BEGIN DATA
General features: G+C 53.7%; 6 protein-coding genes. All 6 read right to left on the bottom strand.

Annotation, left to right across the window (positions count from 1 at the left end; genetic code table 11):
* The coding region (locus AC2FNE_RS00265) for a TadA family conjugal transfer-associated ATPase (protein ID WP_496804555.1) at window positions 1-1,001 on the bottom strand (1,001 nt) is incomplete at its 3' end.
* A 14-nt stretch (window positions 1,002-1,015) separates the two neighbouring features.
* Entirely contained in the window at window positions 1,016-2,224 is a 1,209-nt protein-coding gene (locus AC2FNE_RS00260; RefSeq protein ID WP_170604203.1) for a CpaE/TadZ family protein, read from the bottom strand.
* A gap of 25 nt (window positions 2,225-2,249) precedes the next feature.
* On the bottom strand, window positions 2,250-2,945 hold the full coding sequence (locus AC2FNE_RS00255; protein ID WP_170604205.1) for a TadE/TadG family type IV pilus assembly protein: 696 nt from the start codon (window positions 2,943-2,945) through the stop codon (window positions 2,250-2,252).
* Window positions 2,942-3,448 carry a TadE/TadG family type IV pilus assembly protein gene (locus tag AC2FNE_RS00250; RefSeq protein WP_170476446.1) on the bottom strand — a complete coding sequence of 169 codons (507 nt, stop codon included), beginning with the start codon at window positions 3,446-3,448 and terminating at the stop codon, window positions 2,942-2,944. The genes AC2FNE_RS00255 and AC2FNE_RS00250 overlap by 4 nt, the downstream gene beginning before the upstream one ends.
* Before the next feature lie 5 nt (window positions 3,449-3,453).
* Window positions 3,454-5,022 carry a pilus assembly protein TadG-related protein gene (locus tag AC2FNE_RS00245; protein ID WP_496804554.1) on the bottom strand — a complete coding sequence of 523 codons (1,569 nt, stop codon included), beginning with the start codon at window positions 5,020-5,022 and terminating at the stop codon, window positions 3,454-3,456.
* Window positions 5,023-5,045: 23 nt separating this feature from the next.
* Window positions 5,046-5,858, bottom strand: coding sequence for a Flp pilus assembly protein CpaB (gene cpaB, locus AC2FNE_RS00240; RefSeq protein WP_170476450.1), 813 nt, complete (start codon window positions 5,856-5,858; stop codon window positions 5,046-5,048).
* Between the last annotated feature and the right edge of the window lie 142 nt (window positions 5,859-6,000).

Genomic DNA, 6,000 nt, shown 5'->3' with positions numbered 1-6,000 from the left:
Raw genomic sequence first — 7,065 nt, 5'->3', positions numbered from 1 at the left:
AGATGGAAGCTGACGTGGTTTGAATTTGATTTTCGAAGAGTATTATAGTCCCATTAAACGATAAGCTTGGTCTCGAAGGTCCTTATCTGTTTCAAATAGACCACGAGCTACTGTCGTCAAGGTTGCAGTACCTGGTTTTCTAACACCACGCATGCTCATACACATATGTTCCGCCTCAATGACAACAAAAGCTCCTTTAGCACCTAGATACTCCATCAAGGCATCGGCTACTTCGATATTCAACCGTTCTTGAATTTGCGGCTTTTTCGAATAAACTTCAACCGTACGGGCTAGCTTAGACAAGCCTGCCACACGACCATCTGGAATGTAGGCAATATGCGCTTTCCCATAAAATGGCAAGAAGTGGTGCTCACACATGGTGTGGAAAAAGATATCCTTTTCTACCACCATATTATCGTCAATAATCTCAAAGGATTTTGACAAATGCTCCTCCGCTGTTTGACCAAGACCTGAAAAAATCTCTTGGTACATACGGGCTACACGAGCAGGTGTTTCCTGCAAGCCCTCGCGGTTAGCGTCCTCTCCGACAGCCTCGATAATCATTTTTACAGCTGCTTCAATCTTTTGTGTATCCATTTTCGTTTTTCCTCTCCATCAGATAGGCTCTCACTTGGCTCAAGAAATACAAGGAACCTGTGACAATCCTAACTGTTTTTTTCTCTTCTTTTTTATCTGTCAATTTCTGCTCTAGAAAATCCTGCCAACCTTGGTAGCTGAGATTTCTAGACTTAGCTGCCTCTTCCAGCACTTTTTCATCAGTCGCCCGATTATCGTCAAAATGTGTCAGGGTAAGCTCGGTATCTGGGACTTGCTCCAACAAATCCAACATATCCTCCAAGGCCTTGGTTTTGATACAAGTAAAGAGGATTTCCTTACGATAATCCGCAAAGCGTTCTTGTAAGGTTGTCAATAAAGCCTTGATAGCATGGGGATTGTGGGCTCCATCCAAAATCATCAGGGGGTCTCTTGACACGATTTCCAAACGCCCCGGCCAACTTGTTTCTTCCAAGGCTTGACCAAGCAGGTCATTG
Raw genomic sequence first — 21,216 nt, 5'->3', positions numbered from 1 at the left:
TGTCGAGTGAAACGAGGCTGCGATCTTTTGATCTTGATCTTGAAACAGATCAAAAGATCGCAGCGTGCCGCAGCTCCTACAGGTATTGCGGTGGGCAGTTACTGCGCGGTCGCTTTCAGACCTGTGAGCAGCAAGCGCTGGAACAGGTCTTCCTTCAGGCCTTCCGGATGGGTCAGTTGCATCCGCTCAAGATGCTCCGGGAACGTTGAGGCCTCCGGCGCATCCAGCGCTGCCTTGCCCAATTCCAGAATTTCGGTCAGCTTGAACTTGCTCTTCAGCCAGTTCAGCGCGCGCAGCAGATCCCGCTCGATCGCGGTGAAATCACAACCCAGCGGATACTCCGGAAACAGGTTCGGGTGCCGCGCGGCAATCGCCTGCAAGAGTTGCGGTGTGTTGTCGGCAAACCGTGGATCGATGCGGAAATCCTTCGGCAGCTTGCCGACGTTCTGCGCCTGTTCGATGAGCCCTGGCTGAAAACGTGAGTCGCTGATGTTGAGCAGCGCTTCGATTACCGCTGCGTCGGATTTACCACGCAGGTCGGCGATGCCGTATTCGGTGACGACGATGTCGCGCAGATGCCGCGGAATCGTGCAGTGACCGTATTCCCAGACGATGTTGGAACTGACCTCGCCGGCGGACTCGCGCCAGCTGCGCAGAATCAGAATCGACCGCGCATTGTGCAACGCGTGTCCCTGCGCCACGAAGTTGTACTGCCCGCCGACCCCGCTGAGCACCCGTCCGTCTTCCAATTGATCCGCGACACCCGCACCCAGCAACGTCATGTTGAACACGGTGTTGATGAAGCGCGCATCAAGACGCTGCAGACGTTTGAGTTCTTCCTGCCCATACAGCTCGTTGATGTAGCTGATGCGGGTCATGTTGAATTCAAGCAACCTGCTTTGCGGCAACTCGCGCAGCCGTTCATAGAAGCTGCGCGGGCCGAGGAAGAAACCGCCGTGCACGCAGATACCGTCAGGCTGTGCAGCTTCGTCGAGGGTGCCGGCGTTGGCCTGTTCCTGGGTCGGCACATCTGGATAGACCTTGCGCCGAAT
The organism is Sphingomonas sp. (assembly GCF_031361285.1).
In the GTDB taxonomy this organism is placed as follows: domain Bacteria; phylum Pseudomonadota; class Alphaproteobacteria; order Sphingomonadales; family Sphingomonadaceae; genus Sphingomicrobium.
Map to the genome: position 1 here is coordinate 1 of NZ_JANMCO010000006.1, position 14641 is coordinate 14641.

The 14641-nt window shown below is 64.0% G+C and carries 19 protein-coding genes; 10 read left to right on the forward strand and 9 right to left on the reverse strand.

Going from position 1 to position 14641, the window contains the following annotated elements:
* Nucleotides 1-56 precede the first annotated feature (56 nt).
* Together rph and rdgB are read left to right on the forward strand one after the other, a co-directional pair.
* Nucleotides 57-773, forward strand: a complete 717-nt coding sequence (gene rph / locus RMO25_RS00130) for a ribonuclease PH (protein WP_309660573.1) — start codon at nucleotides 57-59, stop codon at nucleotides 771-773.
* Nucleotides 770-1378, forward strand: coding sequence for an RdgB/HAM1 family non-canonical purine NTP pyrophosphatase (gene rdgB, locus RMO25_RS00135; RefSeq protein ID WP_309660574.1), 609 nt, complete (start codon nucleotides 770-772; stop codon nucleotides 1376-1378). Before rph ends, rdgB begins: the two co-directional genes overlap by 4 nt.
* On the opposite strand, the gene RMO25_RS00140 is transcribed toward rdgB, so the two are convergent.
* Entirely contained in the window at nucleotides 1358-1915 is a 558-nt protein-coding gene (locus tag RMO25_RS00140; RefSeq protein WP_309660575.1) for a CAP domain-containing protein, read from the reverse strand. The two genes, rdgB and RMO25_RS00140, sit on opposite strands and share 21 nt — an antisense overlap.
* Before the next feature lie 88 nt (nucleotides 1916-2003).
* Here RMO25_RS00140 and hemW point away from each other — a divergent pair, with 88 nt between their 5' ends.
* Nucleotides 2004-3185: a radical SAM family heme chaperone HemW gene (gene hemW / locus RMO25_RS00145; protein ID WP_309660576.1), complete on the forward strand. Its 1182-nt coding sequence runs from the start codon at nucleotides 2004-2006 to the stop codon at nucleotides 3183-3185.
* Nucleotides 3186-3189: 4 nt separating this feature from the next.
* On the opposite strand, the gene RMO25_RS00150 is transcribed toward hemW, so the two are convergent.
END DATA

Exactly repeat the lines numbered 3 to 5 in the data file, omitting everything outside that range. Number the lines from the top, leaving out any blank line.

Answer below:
* The coding region (locus AC2FNE_RS00265) for a TadA family conjugal transfer-associated ATPase (protein ID WP_496804555.1) at window positions 1-1,001 on the bottom strand (1,001 nt) is incomplete at its 3' end.
* A 14-nt stretch (window positions 1,002-1,015) separates the two neighbouring features.
* Entirely contained in the window at window positions 1,016-2,224 is a 1,209-nt protein-coding gene (locus AC2FNE_RS00260; RefSeq protein ID WP_170604203.1) for a CpaE/TadZ family protein, read from the bottom strand.